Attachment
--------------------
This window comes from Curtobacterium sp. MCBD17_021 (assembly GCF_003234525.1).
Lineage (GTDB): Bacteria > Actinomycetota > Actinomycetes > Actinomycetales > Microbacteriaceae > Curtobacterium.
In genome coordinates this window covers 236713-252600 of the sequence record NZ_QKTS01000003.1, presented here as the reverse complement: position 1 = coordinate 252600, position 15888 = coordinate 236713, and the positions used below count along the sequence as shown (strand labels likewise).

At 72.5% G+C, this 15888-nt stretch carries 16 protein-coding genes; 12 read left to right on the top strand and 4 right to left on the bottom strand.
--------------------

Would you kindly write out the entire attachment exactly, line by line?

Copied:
This window comes from Curtobacterium sp. MCBD17_021 (assembly GCF_003234525.1).
Lineage (GTDB): Bacteria > Actinomycetota > Actinomycetes > Actinomycetales > Microbacteriaceae > Curtobacterium.
In genome coordinates this window covers 236713-252600 of the sequence record NZ_QKTS01000003.1, presented here as the reverse complement: position 1 = coordinate 252600, position 15888 = coordinate 236713, and the positions used below count along the sequence as shown (strand labels likewise).

At 72.5% G+C, this 15888-nt stretch carries 16 protein-coding genes; 12 read left to right on the top strand and 4 right to left on the bottom strand.